That was our familiar Blizzard example. As many of you may know, we have much worse examples, especially mobile games and Facebook games. From what I remember, I can tell that this started with Farm Town. Tell me if I’m wrong but Knight Online or Silkroad or any game before Farm Ville couldn’t do what Farm Ville did! It’s like these guys just poisoned the games industry and left like nothing happened. Now every developer and every company thinks it’s pretty normal to sell people important things in the game, things that affect the game. No, this is not normal I tell you. Knowing this, I still spent some money on games until I understood that even spending money is very difficult to get what you want, you just have to spend more!
Yes, this is what these developers want. They want you to buy more and more diamonds, for example, let’s call this extremely hard-to-get currency “diamond”. You buy some diamonds and use them to open some chests and you get shit, and then you buy some more diamonds to open more chests and you get lucky once! So you decide to buy more diamonds!
A weird example is that you can buy a level 60 skill when you are level 1. OMG… Another example is that you have to wait a month to upgrade your weapon/skill or you have to pay for it. Fair enough right?
Yes, these guys changed the world of video games a lot, to the point that people even buy abilities for their characters. I used to spend money on games, but I can say that I am trying hard not to do it again, and do you know what my solution is? I either ignore games that offer in-app purchases when I see them, or (99% of mobile games offer in-app purchases) I just download them hoping they only sell cosmetics, then uninstall them when I see that ugly picture.
Let’s forget about mobile gaming for a second and take a look at the example of Diablo. When it was published, people could buy and sell things on the auction house, and Blizzard received a commission for each transaction. What was the game like back then? ****! The drop rates were terrible, literally terrible for a game of this type that was almost only drop oriented, even when you got an epic item there was no reason to get excited because an intel item would probably turn out when you were playing a barbarian.. I can’t even find words to describe how terrible Diablo 3 was at the time. So Blizzard completely changed it. They removed AH and flat drop rates and now D3 is a perfect game for the Blizzard brand. By the way, I spent (wasted) over 100 euros on items in the hope that I could kill faster and get more items to sell in return. how stupid…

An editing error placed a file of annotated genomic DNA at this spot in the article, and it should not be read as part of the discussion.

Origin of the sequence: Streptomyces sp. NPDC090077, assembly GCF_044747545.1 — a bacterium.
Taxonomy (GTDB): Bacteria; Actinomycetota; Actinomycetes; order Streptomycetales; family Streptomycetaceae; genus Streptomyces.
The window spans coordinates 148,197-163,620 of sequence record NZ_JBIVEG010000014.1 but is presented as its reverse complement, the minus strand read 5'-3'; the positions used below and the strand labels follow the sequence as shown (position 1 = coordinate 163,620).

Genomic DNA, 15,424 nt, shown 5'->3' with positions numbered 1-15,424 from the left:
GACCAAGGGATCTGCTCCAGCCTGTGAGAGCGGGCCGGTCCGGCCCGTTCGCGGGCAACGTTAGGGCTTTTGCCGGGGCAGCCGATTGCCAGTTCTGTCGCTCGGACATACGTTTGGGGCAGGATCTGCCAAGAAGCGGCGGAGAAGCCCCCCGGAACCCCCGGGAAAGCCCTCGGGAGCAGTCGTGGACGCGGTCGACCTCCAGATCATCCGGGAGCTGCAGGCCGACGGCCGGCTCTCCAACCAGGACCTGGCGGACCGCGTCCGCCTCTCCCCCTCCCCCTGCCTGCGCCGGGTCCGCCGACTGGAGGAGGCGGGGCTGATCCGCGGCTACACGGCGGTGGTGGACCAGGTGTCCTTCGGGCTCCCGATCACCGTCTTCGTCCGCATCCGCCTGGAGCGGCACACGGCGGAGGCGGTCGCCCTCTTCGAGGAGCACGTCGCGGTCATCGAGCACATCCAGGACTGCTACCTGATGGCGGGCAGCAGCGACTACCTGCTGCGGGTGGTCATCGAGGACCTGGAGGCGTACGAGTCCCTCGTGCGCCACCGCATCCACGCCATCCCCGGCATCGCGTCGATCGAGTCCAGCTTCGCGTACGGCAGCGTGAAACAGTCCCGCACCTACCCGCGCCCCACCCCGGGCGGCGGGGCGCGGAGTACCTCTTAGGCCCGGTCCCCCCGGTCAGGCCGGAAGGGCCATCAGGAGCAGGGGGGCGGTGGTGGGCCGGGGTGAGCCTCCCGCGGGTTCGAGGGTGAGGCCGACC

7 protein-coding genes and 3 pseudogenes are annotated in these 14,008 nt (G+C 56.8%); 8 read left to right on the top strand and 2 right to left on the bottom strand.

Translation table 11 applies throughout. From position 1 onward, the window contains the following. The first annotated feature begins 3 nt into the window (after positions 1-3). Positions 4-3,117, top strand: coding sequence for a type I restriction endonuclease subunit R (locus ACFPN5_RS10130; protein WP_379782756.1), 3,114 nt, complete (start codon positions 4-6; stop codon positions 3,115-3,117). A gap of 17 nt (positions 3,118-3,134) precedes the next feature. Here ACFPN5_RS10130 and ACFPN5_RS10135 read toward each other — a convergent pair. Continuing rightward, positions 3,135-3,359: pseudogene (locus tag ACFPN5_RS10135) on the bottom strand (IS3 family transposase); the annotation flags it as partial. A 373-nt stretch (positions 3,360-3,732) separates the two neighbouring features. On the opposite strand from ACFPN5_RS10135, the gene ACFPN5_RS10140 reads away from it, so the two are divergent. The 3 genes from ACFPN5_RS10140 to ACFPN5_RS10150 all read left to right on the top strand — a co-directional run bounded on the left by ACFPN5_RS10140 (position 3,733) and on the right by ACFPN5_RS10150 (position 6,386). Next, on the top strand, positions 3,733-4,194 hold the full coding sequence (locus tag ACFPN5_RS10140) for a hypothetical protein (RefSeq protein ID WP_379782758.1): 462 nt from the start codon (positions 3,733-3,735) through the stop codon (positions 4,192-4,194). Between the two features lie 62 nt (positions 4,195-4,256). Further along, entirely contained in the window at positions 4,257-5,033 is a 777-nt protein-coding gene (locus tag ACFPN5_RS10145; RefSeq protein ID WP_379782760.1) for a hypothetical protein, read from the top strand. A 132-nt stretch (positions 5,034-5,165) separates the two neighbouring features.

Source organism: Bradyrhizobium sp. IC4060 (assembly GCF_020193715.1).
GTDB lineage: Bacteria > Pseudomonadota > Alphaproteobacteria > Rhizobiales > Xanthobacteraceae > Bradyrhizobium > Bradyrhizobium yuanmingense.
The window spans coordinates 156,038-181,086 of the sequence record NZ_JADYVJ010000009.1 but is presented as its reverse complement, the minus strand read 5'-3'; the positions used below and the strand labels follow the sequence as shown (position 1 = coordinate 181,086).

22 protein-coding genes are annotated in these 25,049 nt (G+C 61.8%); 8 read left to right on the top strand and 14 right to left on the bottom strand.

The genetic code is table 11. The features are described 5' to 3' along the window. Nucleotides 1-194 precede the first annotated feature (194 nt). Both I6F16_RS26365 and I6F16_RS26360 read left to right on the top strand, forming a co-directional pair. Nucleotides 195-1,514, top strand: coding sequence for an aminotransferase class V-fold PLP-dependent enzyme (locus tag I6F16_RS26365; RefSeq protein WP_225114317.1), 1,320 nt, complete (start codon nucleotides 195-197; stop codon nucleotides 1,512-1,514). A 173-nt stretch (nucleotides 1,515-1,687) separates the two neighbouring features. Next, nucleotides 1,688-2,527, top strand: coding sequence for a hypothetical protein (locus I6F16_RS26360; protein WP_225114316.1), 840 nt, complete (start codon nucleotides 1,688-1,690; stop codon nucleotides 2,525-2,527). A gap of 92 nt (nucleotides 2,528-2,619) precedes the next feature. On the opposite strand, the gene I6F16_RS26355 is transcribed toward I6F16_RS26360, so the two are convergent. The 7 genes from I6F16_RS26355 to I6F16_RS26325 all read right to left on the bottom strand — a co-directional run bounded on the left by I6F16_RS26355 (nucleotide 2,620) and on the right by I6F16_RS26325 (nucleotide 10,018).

And for those who don’t know yet, I’ll talk about the Path of Exile example. A perfect example for our second category. They only sell cosmetics and they also sell storage space, but let’s ignore that for a while. They usually sell cosmetic things. Personally, I could pay to play such a good game, but the game is free. If you like Diablo-type games, try Path of Exile and you’ll understand better what I’m saying.
Well this topic never ends with short articles like this as the list goes on. I didn’t even say anything about kids making purchases using their parents’ credit cards. That would make this article much longer. There are many other related topics that could make this article much longer, but for now I’m done.